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    Highlights of the ICANNWatch Archive
    (June 1999 - March 2001)

    This discussion has been archived. No new comments can be posted.
    WGIG Public Meeting considers Role of GAC in ICANN | Log in/Create an Account | Top | 45 comments | Search Discussion
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    19 Year Olds Now At the CONTROLS of the .NET
    by Anonymous on Monday June 20 2005, @06:17AM (#15636)
    19 Year Olds Now At the CONTROLS of the .NET

    Millions of 19 year olds now have high-speed .NET connections, and low-cost routers which
    THEY can freely program. What will they create?
    Will they be smart enough to block all traffic
    not coming from their generation ?

    Bomb-building facility opens its doors
    Public gets rare look at calutrons that fueled first A-bomb
    http://www.cnn.com/2005/TECH/science/06/14/little. boy.fuel.ap/index.html

    Tuesday, June 14, 2005 Posted: 10:39 AM EDT (1439 GMT)

    OAK RIDGE, Tennessee (AP) -- The government is offering a rare glimpse of the
    massive machines used to enrich uranium for the "Little Boy" bomb -- the first
    atomic weapon used in war, dropped 60 years ago in August on Hiroshima, Japan.

    Inside the high-security Y-12 nuclear weapons plant remain the last of 1,152
    calutrons that once filled nine buildings. The machinery was part of the
    top-secret bomb-building Manhattan Project, which turned this rural countryside
    about 30 miles west of Knoxville into a "secret city" of 75,000 people between
    1942 and 1945.

    "Don't you know the people in Knoxville wondered what in the world was going on
    out here," Department of Energy guide Ray Smith said Monday. "All this material
    was coming in, truckload after truckload, and nothing ever left."

    About 50 kilograms of highly enriched uranium were produced in Oak Ridge over a
    year's time for the Little Boy bomb -- all carried in briefcases by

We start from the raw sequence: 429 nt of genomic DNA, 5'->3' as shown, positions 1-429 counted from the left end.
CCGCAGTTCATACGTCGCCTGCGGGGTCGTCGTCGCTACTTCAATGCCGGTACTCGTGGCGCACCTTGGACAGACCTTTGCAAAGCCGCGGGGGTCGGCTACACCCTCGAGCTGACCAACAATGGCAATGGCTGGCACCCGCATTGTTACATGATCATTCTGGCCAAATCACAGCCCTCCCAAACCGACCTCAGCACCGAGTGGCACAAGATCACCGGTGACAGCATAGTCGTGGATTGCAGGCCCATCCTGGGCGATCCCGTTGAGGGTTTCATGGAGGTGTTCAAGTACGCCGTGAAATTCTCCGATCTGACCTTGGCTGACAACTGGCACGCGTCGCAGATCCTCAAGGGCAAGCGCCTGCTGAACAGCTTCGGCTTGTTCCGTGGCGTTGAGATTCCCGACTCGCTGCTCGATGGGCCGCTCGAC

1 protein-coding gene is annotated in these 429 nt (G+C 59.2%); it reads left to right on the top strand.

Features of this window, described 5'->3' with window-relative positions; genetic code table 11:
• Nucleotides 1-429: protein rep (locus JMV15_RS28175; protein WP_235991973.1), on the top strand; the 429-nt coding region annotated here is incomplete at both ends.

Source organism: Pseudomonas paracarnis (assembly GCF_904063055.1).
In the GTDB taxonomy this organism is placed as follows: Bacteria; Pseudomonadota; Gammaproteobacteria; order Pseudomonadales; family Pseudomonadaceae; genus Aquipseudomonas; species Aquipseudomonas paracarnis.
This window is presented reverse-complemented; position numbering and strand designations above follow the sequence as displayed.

plainclothes couriers to Los Alamos, New Mexico, where the bomb was partially
    assembled before being moved to Tinian in the Northern Marianas Islands and
    loaded onto the B-29 Enola Gay for the bomb run over Hiroshima on August 6,

    Many of those questions remain in this still highly classified environment,
    where today nuclear warhead parts are dismantled and refurbished and bomb-grade
    uranium is stockpiled.

    For the first time, the public will be allowed to see the old calutron machines
    -- devices used for separating out fissionable uranium for reactor fuel or
    bombs -- in tours this weekend as part of Oak Ridge's annual Secret City

    The tours quickly filled in advance with more than 600 people signing up.

    Even many who worked here didn't know exactly what they were working on until
    the bomb was dropped on Hiroshima, killing more than 100,000. Japan surrendered
    less than a month later.

    "I wouldn't have known what an atomic bomb was. I had never heard of it," said
    Gladys Owens, 80, of Harlan, Kentucky, who was among scores of young women
    hired to control electric current in the calutrons on orders from the

    The calutrons separated fissile Uranium 235 for the bomb using huge magnets and
    vast quantities of electricity from the government-owned Tennessee Valley

    Owens, who was 19 and just out of high school when she worked here from January
    until August 1945, said she didn't piece together her place in history until
    she attended the festival last year, saw her picture in the historical displays
    and was given a private tour.

    Her reaction?

    "Mostly, I thank God the state of Tennessee is still on the map," she said, with
    a laugh. "Because I was right here at the controls. At 19 years old."
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